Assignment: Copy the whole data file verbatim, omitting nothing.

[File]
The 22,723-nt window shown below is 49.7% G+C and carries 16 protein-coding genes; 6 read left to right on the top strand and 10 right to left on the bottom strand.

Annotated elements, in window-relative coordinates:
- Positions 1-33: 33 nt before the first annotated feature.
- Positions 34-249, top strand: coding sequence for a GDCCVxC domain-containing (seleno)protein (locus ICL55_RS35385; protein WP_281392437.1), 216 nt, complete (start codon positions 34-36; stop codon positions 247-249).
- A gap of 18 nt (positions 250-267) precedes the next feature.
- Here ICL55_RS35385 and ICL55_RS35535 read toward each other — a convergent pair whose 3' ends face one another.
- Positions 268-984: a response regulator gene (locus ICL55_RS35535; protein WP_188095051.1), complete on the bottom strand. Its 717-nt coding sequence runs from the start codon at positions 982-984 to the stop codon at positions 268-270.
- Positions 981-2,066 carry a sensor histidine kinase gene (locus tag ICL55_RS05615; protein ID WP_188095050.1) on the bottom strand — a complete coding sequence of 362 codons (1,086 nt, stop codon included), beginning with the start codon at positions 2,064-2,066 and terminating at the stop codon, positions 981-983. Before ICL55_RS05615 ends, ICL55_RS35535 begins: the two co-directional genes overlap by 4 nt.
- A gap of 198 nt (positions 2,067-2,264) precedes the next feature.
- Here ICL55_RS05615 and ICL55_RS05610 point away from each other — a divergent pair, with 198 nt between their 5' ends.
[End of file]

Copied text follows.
The 22,723-nt window shown below is 49.7% G+C and carries 16 protein-coding genes; 6 read left to right on the top strand and 10 right to left on the bottom strand.

Annotated elements, in window-relative coordinates:
- Positions 1-33: 33 nt before the first annotated feature.
- Positions 34-249, top strand: coding sequence for a GDCCVxC domain-containing (seleno)protein (locus ICL55_RS35385; protein WP_281392437.1), 216 nt, complete (start codon positions 34-36; stop codon positions 247-249).
- A gap of 18 nt (positions 250-267) precedes the next feature.
- Here ICL55_RS35385 and ICL55_RS35535 read toward each other — a convergent pair whose 3' ends face one another.
- Positions 268-984: a response regulator gene (locus ICL55_RS35535; protein WP_188095051.1), complete on the bottom strand. Its 717-nt coding sequence runs from the start codon at positions 982-984 to the stop codon at positions 268-270.
- Positions 981-2,066 carry a sensor histidine kinase gene (locus tag ICL55_RS05615; protein ID WP_188095050.1) on the bottom strand — a complete coding sequence of 362 codons (1,086 nt, stop codon included), beginning with the start codon at positions 2,064-2,066 and terminating at the stop codon, positions 981-983. Before ICL55_RS05615 ends, ICL55_RS35535 begins: the two co-directional genes overlap by 4 nt.
- A gap of 198 nt (positions 2,067-2,264) precedes the next feature.
- Here ICL55_RS05615 and ICL55_RS05610 point away from each other — a divergent pair, with 198 nt between their 5' ends.